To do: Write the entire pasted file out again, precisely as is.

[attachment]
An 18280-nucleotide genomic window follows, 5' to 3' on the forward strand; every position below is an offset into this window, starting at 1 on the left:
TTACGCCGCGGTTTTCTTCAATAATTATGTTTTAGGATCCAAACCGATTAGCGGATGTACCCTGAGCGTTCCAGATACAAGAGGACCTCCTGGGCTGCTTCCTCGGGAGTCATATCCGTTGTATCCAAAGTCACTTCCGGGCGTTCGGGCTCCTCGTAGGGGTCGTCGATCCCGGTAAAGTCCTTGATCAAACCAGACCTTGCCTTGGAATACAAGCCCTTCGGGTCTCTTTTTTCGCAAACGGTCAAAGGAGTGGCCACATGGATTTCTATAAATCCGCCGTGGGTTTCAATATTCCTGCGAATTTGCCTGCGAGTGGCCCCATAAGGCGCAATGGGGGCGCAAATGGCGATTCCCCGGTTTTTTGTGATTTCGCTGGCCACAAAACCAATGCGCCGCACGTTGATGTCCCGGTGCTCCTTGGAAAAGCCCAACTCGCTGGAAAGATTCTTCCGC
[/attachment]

An 18280-nucleotide genomic window follows, 5' to 3' on the forward strand; every position below is an offset into this window, starting at 1 on the left:
TTACGCCGCGGTTTTCTTCAATAATTATGTTTTAGGATCCAAACCGATTAGCGGATGTACCCTGAGCGTTCCAGATACAAGAGGACCTCCTGGGCTGCTTCCTCGGGAGTCATATCCGTTGTATCCAAAGTCACTTCCGGGCGTTCGGGCTCCTCGTAGGGGTCGTCGATCCCGGTAAAGTCCTTGATCAAACCAGACCTTGCCTTGGAATACAAGCCCTTCGGGTCTCTTTTTTCGCAAACGGTCAAAGGAGTGGCCACATGGATTTCTATAAATCCGCCGTGGGTTTCAATATTCCTGCGAATTTGCCTGCGAGTGGCCCCATAAGGCGCAATGGGGGCGCAAATGGCGATTCCCCGGTTTTTTGTGATTTCGCTGGCCACAAAACCAATGCGCCGCACGTTGATGTCCCGGTGCTCCTTGGAAAAGCCCAACTCGCTGGAAAGATTCTTCCGC